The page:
However, one thing it’s really brought to my attention is the difference between the epistolary format and conventional first-person narration.
Spoilers for Dracula, the Hunger Games books, and the Twilight books.
Continue reading “Dracula and Epistolary Novels”
To quote Lindsey Ellis’s Hercules video, “Chosen one stories are easy to write because you don’t need a good and compelling reason why your protagonist is the centre of the story. But they’re easy to f*** up because there’s no good and compelling reason why your protagonist is the centre of the story.”
As that suggests, having a character in a story who’s a chosen one can lead to some serious narrative issues which I’d like to take a closer look at.
Spoilers for Lord of the Rings, the Hobbit movies, the new Star Wars trilogy, Bruce Almighty, Evan Almighty, and the Nightrunner books through Stalking Darkness.
Continue reading “The Chosen One”
For some years I’ve had some writing up on Wattpad, but following the Viacom deal I’ve decided to pull it down. I may or may not post it elsewhere (like a sub-page on here) but if anyone does want to read some writing practice I wanted feedback on or a lightly-edited NaNo that I might scrub up for real publication, it’ll only be there until the end of this month!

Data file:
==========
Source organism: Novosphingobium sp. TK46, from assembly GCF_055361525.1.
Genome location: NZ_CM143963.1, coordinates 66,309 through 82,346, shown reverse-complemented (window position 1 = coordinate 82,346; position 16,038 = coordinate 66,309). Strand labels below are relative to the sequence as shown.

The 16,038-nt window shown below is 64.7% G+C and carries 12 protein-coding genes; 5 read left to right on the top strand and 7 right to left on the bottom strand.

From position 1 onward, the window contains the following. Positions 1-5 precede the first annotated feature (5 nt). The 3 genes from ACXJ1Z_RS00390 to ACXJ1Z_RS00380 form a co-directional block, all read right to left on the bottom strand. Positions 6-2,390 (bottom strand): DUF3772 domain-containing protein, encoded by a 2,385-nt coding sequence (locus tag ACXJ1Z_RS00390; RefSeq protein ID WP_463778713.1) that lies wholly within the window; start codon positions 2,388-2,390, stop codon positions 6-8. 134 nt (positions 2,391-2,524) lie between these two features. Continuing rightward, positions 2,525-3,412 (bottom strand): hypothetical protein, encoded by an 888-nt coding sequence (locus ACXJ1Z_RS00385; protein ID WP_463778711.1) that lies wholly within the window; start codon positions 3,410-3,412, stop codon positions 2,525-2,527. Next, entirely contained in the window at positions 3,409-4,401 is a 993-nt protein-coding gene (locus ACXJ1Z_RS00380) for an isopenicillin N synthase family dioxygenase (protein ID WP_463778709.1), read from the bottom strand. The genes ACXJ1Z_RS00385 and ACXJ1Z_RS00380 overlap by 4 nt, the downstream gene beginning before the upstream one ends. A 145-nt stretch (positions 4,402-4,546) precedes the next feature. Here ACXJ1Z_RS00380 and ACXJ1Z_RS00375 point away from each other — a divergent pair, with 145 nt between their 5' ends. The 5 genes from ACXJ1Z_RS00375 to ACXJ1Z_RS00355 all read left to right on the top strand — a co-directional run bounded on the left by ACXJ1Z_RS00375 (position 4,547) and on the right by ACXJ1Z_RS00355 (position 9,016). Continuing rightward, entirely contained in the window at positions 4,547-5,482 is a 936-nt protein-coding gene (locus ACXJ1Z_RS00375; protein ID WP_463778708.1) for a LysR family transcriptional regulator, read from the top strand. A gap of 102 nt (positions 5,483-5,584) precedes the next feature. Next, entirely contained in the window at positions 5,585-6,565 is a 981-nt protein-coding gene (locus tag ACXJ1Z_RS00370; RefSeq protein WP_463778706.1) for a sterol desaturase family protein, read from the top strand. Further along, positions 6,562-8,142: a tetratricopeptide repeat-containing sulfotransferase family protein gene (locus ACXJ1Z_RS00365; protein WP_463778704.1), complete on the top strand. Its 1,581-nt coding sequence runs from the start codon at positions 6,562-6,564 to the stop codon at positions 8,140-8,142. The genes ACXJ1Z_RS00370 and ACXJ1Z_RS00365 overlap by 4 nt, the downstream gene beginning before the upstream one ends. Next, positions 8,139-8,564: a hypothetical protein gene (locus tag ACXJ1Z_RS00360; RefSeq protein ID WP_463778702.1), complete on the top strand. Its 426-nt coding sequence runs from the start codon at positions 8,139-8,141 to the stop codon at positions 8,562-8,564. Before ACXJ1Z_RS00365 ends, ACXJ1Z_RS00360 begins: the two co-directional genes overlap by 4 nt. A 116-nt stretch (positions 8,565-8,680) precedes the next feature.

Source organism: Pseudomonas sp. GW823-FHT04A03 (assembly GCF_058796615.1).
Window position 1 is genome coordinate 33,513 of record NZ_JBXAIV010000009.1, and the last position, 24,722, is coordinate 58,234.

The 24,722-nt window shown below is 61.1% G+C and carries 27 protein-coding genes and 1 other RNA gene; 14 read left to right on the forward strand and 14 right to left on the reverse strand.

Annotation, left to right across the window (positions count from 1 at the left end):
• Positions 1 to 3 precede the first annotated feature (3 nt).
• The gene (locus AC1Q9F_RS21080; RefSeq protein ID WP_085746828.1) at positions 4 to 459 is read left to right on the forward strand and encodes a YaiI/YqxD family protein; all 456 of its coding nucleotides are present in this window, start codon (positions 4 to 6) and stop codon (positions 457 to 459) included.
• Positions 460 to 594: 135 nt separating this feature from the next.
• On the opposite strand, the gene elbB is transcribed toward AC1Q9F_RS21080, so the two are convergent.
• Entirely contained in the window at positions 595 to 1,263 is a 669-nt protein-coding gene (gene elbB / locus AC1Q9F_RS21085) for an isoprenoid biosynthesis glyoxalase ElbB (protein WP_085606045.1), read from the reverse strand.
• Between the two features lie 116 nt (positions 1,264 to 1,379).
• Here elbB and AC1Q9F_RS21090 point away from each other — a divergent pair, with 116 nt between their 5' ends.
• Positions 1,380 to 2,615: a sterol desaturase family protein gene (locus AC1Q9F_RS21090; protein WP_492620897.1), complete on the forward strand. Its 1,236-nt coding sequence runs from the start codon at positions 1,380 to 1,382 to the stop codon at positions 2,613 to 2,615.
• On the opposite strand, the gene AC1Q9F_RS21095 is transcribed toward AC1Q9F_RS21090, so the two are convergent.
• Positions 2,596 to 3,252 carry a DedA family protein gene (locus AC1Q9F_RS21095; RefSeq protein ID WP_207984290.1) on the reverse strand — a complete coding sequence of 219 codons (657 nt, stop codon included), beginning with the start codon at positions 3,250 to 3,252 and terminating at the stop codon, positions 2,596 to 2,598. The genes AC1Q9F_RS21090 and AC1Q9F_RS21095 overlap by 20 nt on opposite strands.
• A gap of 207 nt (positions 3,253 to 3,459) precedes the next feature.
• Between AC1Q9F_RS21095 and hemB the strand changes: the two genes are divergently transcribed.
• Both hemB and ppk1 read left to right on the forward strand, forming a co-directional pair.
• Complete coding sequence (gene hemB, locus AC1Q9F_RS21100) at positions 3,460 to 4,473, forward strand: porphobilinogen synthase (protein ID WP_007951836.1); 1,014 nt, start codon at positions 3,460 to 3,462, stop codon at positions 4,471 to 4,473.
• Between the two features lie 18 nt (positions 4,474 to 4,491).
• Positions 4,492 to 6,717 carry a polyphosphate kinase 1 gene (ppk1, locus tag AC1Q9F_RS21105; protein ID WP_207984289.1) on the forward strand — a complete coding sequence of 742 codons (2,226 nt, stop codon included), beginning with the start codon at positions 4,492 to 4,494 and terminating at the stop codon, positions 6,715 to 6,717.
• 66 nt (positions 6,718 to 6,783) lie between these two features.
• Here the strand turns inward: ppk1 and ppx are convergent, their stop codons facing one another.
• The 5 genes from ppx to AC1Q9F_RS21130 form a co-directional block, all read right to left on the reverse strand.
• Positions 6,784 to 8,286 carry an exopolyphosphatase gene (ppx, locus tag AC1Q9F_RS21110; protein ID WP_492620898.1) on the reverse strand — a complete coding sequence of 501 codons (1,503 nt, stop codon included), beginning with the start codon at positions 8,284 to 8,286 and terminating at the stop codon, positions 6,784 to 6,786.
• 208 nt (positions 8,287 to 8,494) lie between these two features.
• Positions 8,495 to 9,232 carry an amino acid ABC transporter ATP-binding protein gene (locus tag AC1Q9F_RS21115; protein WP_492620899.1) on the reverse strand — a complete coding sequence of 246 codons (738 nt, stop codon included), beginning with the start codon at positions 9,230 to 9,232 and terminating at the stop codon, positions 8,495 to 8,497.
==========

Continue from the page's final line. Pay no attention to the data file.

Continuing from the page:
Well, I’ve talked about the other two members of this love triangle at some length, so why not?
Programming note: this is going to be about the movie version of Kili, which is not very much like the book version of Kili in part because of Dat Love Triangle. I’ll talk about the differences when they seem relevant, but I’m not going to do any kind of commentary on Kili in the book.
Naturally, spoilers for The Hobbit and the Hobbit movies, as well as Lord of the Rings (book and movies) and the Twilight series.
Continue reading “Hobbit Movies: Kili”
Quick programming note – the blog isn’t dead but IRL stuff has been taking up all my mental bandwidth for a few months; I finished another round of studying, started a new job, and am making another push on editing my next novel, plus still slowly recovering from the effects of 2020.